The Long Nanny Tern site

The Long Nanny Tern site is located between the villages of Beadnell and Low Newton. It is a nationally important breeding site and since 1977 the National Trust has worked to protect the site and the birds that breed there.

For nine months of the year, the site blends into the vast stretch of unspoilt beach that is Beadnell Bay. As May arrives it all changes as thousands of birds arrive on site for the start of the three month breeding season. It becomes a temporary home for three species of ground nesting bird: the Little Tern (Sternula albifrons), Arctic tern (Sterna paradisaea) and Ringed plover (Charadrius hiaticula).

Every season National Trust rangers live on site camping in the dunes and providing a 24 hour watch for the nesting birds; protecting them from predators and welcoming visitors to the site. Even before the birds arrive there is plenty to get ready. Vegetation needs to be cut back, signs installed, fences checked and possibly most important; erecting the compost toilet shed. As the season gets underway rangers are kept busy monitoring the birds progress, rescuing low lying nests from high tides and chasing away badgers, foxes and other predators.

Rangers camp on the beach and look after the terns 24 hours a day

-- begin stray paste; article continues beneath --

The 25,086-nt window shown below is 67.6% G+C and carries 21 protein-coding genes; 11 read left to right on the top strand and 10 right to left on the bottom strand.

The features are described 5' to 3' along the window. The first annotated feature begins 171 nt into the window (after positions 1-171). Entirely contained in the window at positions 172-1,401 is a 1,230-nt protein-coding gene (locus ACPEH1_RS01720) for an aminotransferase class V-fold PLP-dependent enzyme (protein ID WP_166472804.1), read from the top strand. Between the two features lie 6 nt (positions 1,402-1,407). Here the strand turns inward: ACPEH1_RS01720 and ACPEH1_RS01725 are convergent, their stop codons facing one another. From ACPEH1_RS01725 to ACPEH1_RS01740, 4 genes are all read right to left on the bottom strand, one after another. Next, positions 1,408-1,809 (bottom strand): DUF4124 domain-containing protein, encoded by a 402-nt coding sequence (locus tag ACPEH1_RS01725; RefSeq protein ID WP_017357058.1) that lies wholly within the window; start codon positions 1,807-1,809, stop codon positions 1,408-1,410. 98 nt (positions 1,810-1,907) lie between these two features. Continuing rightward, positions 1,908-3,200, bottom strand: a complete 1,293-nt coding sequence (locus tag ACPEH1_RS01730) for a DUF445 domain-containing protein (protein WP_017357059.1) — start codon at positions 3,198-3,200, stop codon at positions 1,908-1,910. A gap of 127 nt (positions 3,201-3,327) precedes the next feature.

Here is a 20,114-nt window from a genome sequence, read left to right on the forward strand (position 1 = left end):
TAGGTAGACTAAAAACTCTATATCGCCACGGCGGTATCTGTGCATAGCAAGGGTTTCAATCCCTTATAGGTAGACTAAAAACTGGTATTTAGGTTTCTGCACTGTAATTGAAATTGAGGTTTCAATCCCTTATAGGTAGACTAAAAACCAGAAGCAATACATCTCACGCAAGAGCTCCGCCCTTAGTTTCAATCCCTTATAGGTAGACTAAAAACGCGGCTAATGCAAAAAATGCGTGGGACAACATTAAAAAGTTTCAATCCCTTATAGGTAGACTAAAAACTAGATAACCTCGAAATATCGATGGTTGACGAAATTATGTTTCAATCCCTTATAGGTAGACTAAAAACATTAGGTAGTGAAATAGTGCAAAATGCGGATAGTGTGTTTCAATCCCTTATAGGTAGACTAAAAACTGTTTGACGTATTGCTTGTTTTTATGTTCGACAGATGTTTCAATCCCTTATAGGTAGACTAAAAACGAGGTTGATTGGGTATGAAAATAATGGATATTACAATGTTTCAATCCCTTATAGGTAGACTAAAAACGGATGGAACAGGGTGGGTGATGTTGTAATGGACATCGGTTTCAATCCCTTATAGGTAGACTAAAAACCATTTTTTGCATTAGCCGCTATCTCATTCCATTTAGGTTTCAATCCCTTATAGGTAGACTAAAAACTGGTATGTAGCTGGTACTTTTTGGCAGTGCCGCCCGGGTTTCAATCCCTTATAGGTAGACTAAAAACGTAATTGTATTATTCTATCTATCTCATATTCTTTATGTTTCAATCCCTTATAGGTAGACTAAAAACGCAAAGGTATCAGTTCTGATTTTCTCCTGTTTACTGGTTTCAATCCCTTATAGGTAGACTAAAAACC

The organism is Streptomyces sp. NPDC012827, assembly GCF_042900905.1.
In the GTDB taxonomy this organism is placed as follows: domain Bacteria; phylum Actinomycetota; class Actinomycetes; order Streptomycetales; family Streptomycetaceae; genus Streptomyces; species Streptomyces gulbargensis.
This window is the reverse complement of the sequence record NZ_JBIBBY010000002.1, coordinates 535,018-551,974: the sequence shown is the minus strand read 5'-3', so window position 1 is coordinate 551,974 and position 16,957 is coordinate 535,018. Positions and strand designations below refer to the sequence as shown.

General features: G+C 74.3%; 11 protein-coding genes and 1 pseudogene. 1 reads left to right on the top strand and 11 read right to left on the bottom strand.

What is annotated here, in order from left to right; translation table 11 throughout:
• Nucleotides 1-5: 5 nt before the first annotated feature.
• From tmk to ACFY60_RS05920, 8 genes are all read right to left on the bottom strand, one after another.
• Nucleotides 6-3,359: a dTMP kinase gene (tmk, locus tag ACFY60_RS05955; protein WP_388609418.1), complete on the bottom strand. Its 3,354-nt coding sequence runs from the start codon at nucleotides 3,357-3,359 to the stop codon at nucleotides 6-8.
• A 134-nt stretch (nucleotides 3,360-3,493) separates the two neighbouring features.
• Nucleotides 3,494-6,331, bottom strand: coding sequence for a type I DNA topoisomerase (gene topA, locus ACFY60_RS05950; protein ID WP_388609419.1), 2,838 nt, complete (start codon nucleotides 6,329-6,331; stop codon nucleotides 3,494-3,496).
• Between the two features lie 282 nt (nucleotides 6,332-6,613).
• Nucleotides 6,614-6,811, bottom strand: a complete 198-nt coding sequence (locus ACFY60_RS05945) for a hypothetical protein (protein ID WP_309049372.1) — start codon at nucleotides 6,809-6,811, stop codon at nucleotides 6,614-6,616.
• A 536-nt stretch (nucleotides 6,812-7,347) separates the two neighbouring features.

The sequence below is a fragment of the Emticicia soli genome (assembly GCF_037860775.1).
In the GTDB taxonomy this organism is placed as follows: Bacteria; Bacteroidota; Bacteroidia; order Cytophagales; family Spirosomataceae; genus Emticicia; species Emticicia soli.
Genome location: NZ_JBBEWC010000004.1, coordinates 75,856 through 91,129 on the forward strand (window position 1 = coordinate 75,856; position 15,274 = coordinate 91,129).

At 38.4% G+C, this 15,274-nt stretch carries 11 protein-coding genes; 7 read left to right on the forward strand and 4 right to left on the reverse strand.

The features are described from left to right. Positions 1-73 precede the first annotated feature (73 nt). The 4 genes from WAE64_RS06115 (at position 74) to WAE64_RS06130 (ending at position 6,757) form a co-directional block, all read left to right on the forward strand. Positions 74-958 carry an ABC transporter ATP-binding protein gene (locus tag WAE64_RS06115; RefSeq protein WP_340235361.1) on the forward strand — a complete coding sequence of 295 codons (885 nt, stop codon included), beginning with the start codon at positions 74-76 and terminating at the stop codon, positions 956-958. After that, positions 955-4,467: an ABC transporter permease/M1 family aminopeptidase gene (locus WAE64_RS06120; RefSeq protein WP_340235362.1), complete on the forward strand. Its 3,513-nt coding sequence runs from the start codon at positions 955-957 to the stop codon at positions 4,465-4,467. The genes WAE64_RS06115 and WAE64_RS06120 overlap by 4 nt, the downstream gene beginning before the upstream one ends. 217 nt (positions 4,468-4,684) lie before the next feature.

Ranger tents on the beach at the Long Nanny, Northumberland Coast

Since the National Trust started managing the site, breeding numbers have been increasing. Starting with only three pairs of Little Terns in 1977, the numbers of this species have increased each breeding season to a current total of 30-50 pairs. This makes the Long Nanny a nationally important site for the Little Terns, with approximately 2% of the British breeding population using the site. It is also home to the largest mainland breeding colony of Arctic terns in the UK. After the first recorded pair bred on the reserve in 1980, the colony has grown considerably, reaching a high of 2,443 pairs in 2014. Last but by no means least the Long Nanny site also supports a regionally important breeding population of Ringed Plovers, with around 10 to 15 pairs nesting annually, spreading between the saltmarsh, spit and front dune system.

The Long Nanny site is well worth a visit. A short walk from either Beadnell or High Newton will bring you to the viewing platform where one of the rangers will be there to lend a pair of binoculars and answer any questions.